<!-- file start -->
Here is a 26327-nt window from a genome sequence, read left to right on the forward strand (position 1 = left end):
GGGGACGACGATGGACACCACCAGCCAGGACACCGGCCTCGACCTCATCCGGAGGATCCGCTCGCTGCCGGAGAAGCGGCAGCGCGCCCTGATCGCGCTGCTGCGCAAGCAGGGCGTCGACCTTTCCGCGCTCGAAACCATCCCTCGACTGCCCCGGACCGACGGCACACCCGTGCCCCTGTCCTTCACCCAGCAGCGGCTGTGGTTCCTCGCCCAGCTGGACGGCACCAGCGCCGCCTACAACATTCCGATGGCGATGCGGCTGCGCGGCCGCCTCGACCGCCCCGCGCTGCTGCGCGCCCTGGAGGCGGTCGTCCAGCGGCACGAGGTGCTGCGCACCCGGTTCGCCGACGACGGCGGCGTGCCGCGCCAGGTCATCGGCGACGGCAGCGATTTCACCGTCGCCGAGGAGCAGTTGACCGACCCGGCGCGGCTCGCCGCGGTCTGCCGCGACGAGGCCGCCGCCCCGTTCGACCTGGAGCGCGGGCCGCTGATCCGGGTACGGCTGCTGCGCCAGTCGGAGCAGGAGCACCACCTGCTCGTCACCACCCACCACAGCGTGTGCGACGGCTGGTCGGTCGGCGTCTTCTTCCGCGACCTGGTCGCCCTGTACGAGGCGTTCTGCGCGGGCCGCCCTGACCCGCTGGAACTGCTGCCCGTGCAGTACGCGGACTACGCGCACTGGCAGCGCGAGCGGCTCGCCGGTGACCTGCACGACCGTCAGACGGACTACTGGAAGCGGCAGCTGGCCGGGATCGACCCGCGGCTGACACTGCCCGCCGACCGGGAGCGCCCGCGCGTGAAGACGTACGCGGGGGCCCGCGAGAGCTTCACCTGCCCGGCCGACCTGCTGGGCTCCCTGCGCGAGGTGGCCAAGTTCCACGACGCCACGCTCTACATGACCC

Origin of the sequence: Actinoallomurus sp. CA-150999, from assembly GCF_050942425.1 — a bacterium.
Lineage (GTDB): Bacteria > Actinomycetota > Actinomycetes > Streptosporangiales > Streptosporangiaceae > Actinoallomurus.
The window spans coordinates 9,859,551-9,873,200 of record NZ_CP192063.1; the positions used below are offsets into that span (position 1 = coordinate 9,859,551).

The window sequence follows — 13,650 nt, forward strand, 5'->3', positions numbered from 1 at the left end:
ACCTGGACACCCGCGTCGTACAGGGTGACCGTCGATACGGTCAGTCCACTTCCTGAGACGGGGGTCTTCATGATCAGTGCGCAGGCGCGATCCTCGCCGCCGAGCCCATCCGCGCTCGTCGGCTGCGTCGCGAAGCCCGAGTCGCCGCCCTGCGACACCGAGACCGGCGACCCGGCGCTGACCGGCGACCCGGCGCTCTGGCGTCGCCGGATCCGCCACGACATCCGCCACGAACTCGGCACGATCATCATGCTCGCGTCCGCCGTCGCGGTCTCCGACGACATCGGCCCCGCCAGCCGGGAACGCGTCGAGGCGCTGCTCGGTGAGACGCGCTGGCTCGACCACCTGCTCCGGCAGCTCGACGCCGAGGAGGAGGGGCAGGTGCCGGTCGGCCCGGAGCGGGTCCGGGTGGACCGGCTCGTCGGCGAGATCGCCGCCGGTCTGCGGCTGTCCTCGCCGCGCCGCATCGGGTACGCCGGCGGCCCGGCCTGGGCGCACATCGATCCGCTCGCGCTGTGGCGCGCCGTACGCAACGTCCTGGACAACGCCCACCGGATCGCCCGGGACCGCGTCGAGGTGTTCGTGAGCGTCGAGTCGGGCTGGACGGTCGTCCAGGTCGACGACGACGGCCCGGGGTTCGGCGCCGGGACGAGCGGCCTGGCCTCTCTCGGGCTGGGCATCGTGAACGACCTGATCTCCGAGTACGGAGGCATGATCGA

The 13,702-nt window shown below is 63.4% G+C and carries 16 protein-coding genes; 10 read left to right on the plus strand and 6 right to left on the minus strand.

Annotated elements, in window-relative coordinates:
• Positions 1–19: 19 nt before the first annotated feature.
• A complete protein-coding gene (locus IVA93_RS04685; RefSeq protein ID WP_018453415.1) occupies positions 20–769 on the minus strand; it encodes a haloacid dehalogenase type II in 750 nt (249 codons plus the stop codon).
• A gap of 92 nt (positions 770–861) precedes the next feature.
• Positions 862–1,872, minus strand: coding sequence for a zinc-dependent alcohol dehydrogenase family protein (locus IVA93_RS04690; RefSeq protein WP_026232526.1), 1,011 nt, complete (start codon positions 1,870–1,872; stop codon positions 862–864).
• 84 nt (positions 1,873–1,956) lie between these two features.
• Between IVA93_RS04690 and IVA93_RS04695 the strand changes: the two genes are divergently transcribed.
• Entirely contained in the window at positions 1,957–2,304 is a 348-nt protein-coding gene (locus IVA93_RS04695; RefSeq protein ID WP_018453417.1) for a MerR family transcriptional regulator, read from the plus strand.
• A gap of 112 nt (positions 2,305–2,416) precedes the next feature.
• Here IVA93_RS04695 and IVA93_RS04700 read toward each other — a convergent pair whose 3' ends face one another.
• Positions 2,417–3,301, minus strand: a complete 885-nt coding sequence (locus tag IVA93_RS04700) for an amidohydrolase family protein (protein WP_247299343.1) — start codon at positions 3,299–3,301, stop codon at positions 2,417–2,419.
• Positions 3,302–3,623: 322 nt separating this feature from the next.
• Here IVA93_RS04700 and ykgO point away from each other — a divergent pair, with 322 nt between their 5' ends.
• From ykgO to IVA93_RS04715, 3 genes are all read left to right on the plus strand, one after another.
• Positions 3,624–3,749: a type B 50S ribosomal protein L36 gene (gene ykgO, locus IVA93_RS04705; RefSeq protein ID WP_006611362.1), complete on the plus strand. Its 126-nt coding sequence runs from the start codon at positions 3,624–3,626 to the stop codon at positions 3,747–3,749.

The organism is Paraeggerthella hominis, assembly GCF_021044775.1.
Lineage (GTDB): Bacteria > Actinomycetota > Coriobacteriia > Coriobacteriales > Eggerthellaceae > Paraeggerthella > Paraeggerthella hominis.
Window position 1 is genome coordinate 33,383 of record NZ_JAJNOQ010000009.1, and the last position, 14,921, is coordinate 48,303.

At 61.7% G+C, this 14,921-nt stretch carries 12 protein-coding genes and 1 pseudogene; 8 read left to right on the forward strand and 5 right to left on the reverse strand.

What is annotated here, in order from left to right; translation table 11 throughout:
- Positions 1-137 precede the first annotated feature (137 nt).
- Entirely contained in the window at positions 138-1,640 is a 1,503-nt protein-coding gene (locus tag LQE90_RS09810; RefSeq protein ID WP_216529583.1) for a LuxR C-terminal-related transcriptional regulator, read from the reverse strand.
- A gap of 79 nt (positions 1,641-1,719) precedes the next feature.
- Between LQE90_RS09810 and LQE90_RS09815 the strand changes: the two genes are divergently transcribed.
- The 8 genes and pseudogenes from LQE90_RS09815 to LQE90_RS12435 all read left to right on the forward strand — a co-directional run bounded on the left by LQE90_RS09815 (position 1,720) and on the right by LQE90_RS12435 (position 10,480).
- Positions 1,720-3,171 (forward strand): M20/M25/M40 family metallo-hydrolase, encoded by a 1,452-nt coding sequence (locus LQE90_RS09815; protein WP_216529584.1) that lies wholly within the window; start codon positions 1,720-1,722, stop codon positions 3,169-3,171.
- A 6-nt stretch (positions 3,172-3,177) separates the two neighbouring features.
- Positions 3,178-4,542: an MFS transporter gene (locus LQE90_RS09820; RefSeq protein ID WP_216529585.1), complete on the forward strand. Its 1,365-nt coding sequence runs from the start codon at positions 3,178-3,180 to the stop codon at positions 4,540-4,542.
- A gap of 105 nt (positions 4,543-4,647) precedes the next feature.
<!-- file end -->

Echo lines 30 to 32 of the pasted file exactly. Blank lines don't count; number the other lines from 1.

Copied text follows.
- Entirely contained in the window at positions 138-1,640 is a 1,503-nt protein-coding gene (locus tag LQE90_RS09810; RefSeq protein ID WP_216529583.1) for a LuxR C-terminal-related transcriptional regulator, read from the reverse strand.
- A gap of 79 nt (positions 1,641-1,719) precedes the next feature.
- Between LQE90_RS09810 and LQE90_RS09815 the strand changes: the two genes are divergently transcribed.